One year on from the introduction of the new national curriculum, England’s teachers have given the controversial reform a resounding thumbs down.
An exclusive YouGov poll for TES finds that only a quarter of the profession believe the curriculum is “fit for purpose”.
Many teachers condemned the revised rules on what they must teach as “ideological” or “political”, saying they failed to take account of the modern world.
Ministers wanted the new curriculum, introduced to classrooms in September 2014, to be restricted to essential subject content. It was designed to be such a definitive statement of what pupils needed to know that major reform would never again be required.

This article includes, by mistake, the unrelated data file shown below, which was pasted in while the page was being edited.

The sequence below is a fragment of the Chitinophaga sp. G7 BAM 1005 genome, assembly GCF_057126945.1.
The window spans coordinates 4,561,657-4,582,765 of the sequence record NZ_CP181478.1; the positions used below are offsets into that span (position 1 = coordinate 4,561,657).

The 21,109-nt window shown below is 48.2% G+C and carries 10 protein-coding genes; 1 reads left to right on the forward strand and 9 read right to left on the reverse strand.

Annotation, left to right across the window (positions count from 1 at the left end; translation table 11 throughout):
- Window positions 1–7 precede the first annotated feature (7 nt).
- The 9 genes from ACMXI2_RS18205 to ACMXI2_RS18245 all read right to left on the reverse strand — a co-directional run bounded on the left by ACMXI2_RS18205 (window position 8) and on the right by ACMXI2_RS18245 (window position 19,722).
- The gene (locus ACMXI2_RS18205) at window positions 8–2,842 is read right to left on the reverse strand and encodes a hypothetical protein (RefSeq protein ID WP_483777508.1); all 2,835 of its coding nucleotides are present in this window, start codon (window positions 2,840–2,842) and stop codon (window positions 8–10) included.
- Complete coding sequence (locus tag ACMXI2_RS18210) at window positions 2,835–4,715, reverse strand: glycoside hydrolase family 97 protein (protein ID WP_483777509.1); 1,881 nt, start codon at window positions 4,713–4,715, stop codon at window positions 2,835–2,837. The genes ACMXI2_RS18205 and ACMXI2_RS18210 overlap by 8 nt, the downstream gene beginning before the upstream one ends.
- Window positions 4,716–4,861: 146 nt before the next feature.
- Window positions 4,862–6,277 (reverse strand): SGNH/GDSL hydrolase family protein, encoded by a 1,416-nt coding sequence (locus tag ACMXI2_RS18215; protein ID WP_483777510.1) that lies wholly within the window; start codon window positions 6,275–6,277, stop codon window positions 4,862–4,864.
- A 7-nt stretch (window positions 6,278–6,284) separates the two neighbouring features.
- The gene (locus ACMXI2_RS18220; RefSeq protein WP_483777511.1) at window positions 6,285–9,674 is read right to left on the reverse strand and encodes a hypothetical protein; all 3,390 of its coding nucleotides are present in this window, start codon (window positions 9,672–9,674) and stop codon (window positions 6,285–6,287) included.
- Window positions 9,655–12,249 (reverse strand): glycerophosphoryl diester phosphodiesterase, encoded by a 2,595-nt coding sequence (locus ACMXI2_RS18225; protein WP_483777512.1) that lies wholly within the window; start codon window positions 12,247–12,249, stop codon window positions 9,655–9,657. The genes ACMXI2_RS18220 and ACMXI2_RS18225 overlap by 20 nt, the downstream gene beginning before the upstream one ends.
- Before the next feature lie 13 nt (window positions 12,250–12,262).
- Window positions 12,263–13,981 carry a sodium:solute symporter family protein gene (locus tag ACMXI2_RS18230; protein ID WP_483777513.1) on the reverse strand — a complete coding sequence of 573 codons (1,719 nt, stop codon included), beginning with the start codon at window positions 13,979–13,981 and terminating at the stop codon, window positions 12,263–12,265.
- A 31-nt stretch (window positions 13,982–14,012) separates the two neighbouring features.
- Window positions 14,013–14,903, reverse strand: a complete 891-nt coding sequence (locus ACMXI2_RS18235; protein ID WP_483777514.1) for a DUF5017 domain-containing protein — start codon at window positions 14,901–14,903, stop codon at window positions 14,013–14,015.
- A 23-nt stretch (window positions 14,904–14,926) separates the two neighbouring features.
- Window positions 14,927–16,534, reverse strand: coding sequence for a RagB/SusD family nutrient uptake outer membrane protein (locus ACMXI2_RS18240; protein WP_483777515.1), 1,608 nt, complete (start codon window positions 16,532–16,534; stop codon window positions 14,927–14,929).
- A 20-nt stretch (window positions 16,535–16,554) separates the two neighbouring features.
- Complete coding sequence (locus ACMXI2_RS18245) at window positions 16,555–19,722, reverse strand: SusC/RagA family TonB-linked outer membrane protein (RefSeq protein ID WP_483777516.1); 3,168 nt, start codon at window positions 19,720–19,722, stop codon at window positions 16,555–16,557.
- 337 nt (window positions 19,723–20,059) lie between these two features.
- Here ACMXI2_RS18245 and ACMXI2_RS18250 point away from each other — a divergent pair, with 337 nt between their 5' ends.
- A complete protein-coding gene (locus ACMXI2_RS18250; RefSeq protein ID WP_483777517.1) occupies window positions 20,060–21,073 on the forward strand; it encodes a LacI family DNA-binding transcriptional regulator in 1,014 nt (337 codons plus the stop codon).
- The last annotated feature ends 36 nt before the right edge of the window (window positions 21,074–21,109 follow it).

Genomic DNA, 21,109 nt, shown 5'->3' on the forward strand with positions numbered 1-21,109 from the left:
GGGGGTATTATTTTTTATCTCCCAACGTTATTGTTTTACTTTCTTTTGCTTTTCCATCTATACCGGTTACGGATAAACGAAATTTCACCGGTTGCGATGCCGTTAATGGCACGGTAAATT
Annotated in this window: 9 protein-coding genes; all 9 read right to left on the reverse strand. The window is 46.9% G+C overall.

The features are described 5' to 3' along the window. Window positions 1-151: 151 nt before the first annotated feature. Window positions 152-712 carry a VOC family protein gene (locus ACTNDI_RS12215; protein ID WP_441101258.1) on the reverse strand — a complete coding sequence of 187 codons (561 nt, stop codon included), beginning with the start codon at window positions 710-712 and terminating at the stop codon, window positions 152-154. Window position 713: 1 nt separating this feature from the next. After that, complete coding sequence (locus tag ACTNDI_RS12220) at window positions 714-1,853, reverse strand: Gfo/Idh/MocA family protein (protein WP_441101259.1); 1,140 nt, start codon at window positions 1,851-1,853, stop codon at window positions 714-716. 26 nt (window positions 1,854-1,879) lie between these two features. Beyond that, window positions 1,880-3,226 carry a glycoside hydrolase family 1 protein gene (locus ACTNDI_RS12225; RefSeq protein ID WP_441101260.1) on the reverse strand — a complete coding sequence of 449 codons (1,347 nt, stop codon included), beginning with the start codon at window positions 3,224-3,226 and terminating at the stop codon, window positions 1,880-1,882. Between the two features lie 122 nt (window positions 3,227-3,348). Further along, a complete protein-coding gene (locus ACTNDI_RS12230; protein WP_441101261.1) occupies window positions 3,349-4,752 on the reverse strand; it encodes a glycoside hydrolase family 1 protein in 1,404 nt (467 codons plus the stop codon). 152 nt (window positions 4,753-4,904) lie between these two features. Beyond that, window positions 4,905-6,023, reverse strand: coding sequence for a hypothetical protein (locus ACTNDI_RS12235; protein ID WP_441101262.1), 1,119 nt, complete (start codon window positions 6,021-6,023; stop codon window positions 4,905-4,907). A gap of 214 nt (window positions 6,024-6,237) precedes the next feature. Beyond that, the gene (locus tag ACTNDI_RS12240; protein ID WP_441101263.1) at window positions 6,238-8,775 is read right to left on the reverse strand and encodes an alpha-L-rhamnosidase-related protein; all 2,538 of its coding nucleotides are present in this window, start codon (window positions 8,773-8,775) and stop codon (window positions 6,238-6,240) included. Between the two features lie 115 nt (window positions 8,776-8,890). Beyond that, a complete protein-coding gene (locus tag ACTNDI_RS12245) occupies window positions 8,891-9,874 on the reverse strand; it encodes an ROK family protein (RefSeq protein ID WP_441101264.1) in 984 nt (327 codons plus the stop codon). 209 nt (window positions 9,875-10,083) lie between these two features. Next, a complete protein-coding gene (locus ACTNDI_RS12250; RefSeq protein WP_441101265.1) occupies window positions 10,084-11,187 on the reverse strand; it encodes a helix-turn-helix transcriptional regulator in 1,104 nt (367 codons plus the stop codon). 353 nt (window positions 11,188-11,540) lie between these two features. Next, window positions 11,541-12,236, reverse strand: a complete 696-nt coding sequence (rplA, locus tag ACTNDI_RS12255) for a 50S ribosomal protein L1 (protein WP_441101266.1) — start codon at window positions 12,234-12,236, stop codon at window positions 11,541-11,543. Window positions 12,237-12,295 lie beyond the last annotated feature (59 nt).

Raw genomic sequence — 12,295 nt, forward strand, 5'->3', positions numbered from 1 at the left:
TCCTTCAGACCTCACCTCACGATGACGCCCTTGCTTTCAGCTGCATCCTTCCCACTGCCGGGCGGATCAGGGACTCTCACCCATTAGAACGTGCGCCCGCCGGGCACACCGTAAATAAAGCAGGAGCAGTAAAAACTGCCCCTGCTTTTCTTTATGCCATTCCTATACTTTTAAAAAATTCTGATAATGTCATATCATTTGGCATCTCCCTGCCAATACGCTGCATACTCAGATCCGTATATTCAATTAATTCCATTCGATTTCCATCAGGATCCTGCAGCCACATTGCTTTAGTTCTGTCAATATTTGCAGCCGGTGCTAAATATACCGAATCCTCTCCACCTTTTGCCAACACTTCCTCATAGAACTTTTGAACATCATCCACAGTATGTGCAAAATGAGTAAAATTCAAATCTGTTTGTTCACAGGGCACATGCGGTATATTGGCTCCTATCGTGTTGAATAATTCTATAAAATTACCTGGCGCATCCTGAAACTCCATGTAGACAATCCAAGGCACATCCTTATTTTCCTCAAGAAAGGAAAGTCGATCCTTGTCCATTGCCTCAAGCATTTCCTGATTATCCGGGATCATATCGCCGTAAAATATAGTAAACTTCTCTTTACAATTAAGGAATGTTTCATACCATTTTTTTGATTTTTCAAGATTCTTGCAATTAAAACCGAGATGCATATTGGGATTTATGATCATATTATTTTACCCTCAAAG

But the poll of a representative sample of 678 teachers finds that the majority of teachers are unhappy with the result. Some respondents described it as a “pub quiz curriculum” and many said it was “too prescriptive”.
“It has clearly been written by people who don’t teach or can’t teach,” a primary teacher from the East of England said. “The key stage 2 requirements are frankly ridiculous and cannot be [fitted] into the school day. All joy has been sucked out of the curriculum.”
Most teachers – 56 per cent – do not think the new curriculum is fit for purpose, the poll found. A further 19 per cent are undecided.
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